The year of yearning to go private


It seems most CEOs of publicly traded broadcasting companies wished in their hearts to leave Wall Street and go private in 2007. Of those who actually tried, not all succeeded.
The biggest, of course, closed just last week, as Sam Zell and a new Employee Stock Ownership Plan completed the 8.2 billion bucks, two-stage buyout of the former public shareholders of Tribune Company. Under pressure from the Chandler family, which founded the Los Angeles Times and years ago merged Times Mirror into Tribune, CEO Dennis FitzSimons sold off some of the non-core TV stations and sought to find a buyer for the entire company. But while some billionaire bidders came forward wanting parts, particularly the LA Times, Zell ended up being the only one to submit a firm bid for the entire operation. After many months of waiting, the FCC finally approved crosssownership waivers to keep Tribune’s broadcast-newspaper combinations intact, clearing the way for last week’s closing.
Still waiting for regulatory approvals to go private is Clear Channel Communications, which put itself up for sale back in 2006. The Mays family and bidding partner Kohlberg Kravis Roberts were outbid by a private equity team of Thomas H. Lee Partners and Bain Capital, but then, in a bizarre twist, the Mays family joined the winning team and Mark and Randall Mays signed on to continue running the company after it goes private. But that wasn’t the end. Major shareholders who thought the initial bid of 37.60 per share was too cheap held on and forced the buyout consortium to eventually raise the offer to 39.20 and give shareholders an option to hold onto a stake in the private company. Despite Wall Street concerns about the credit crunch which developed while this deal was pending, all appears to be in readiness for a closing of the 26.7 billion bucks deal – except regulatory approvals. Just what the holdup is isn’t clear, since Clear Channel has been selling off some stations and no new combinations will be created. We note though that FCC Commissioner Michael Copps has called for the Commission to examine the impact of private equity ownership of broadcasting stations, although such ownership situations have existed for several decades.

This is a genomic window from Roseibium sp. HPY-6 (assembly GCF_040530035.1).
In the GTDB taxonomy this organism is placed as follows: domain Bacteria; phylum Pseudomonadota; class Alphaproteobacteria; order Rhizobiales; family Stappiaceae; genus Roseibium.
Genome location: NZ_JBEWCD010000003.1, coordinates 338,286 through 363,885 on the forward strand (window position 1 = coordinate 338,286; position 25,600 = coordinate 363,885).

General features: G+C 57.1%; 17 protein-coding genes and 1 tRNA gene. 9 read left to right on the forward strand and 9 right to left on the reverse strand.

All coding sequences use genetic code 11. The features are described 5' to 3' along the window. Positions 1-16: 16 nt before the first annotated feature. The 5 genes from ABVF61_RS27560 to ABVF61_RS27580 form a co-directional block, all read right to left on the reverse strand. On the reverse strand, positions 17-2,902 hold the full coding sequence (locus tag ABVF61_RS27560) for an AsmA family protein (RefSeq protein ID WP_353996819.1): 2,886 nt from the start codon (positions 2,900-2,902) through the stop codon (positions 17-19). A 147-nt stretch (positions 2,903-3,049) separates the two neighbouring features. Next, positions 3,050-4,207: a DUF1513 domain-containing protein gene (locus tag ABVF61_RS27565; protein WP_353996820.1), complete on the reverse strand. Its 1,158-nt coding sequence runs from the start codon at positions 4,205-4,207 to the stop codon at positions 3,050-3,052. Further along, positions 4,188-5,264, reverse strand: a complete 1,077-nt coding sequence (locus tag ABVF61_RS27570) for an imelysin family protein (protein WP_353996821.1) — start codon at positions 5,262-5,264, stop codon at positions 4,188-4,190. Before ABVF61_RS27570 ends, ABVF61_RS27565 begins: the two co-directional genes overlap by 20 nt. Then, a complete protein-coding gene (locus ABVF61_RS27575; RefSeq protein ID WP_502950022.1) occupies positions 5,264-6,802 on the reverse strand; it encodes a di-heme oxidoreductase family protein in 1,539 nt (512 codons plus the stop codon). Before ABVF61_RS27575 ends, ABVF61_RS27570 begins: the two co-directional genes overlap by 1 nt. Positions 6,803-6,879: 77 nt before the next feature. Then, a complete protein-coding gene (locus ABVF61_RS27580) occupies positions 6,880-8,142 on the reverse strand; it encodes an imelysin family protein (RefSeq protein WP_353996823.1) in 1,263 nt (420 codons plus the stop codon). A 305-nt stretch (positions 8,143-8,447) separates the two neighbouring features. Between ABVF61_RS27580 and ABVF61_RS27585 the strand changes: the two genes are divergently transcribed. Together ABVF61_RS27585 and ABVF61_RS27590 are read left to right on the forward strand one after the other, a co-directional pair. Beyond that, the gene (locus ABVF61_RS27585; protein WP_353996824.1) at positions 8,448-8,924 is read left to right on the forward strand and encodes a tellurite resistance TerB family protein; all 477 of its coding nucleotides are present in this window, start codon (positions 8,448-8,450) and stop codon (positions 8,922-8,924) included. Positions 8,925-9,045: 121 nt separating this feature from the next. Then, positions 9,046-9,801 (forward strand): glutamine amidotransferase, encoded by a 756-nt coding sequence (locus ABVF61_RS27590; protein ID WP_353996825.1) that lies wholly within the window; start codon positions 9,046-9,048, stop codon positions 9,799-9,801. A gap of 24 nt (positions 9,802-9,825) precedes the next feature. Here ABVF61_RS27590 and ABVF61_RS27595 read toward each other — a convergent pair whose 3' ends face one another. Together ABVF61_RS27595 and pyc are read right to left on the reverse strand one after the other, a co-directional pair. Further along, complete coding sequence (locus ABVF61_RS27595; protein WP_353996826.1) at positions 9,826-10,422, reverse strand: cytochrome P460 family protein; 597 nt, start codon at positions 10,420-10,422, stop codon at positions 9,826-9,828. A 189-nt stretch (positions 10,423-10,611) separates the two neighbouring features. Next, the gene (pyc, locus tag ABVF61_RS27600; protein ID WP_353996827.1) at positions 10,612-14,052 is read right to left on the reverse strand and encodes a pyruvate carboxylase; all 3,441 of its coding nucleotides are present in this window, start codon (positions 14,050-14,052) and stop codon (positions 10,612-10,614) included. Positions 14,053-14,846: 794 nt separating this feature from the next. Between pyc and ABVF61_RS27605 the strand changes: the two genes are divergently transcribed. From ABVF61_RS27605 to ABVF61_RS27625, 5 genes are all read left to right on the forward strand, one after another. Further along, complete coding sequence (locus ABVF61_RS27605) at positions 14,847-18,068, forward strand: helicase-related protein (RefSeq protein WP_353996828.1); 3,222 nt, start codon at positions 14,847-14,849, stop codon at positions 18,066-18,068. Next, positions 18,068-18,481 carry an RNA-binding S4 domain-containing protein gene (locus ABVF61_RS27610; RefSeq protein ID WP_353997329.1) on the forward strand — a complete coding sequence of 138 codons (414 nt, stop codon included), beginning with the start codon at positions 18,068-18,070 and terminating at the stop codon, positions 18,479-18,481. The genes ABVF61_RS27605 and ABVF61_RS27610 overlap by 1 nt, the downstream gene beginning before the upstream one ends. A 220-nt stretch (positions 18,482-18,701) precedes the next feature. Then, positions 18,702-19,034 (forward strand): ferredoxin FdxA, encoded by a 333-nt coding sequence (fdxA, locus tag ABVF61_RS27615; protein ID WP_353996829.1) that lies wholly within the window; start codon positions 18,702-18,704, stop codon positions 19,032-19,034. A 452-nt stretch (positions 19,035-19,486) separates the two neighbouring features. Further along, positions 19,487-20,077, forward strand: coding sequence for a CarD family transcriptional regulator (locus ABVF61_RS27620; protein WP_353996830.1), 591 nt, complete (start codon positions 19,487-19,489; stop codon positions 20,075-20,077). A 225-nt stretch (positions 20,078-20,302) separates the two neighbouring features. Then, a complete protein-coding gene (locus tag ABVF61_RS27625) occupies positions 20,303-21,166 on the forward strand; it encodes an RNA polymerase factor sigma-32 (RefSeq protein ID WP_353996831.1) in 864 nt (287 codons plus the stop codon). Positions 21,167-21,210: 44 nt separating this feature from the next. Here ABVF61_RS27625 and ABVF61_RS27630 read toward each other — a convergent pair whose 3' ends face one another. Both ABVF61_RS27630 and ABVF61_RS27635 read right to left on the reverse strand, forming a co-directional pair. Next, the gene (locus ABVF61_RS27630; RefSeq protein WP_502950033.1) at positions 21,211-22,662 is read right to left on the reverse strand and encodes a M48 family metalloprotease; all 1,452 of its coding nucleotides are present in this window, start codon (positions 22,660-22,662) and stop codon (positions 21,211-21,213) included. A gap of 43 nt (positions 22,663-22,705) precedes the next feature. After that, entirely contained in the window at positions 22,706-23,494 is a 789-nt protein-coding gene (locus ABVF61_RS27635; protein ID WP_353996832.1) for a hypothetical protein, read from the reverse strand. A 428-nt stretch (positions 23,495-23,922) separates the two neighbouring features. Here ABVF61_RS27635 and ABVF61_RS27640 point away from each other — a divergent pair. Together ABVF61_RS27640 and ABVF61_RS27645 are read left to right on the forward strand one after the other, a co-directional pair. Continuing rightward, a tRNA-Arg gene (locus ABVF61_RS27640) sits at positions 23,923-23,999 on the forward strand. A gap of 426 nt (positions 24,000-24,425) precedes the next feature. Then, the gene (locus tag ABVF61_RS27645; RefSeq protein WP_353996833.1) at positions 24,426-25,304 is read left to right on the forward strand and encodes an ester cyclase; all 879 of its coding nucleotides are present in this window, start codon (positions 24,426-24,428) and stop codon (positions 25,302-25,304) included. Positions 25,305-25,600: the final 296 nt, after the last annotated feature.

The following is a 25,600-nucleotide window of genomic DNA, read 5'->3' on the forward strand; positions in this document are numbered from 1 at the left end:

Also pending is a deal to take Cumulus Media private by CEO Lew Dickey’s family and a private equity fund managed by Merrill Lynch. That deal for 11.75 per share, or 1.3 billion, is expected to close in 2008 following shareholder and regulatory approvals.

Among pure play TV companies, the urge to go private was mostly unfulfilled. The only one to strike a going private deal was Ion Media Networks, where NBC Universal brought in Citadel Investment Company (not related to either the radio company or TV company with similar names) to buy the majority of Ion that NBC Uni can’t own itself. A few shares of common stock are still publicly traded, but the 2.6 billion bucks deal is pretty much done, just awaiting FCC approval of the license transfers.

Nexstar and LIN hired investment bankers and began looking for bidders, only to see the subprime mortgage collapse decimate the credit markets. Both have shelved their attempts to find someone to buy out their public shareholders. Hearst Corporation was rebuffed by some large shareholders and independent directors in its bid to acquire all of the shares of Hearst-Argyle Television that it doesn’t already own. Instead, Hearst has gone back to buying shares of Hearst-Argyle in the public markets and by privately negotiated transactions, indicating that it expects to boost its stake to over 80% of the broadcasting company’s shares.